If you write "libraries" so you have adc.asm, uart.asm etc that you may later join together in some project.asm the best you can do in terms of avoiding name pollution is perhaps to do something like pre fixing every label in adc.asm with adc_ and everything in uart.asm with uart_ etc but this still does not avoid adc_loop problems as you'd still need adc_loop1, adc_loop2 etc

 

But I'd go with what SprinterSB said don't just use generic names like "loop" but give more meaningful names like adc_wait_for_conversion or whatever.

Last Edited: Sun. Jan 12, 2020 - 02:09 PM
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No, I'm putting my functions in files like "uint16_t" and "sfloat32_t" and then just include them in the main file of whatever program needs them.

And using a higher level language would be counterproductive as I'm doing this in assembly for fun as a challenge.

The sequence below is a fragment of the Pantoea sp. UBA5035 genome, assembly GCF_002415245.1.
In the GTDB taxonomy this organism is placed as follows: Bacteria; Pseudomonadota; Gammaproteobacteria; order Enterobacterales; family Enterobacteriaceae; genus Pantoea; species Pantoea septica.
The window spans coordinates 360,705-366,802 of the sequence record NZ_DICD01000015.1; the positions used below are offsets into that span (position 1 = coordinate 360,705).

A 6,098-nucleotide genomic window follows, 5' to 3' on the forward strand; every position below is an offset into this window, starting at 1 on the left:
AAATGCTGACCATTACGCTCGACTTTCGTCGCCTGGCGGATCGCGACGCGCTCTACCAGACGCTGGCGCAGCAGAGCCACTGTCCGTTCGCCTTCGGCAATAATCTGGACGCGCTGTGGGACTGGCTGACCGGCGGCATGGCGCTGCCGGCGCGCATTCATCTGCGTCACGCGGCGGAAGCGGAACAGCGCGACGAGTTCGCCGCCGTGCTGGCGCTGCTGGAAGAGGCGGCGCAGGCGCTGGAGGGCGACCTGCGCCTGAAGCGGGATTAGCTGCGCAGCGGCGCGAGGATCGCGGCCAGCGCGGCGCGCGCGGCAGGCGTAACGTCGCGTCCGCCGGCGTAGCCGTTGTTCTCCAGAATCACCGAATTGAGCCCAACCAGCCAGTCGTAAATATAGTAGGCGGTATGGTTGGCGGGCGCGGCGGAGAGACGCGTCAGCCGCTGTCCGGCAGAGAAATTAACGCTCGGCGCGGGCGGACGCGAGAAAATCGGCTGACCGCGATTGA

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 how one would go about labeling parts of their code in assembly in order to deal/avoid duplicate names.

The compiler will generate an error on the duplicate name ...simply click on the error & rename to something else...search (ctrl-f) for any references to the duplicated (only)name & update to the new name.

Repeat until all errors are cleared. 

--------------------------------------------

I remembered seeing something at least 8 years ago talking about the issue...can't believe I was able to find it in 1 minute...I was very interested in it at the time:

http://ww1.microchip.com/downloads/en/DeviceDoc/avr_builder.pdf

 

https://scienceprog.com/algorithm-builder-for-avr-if-you-like-assembling/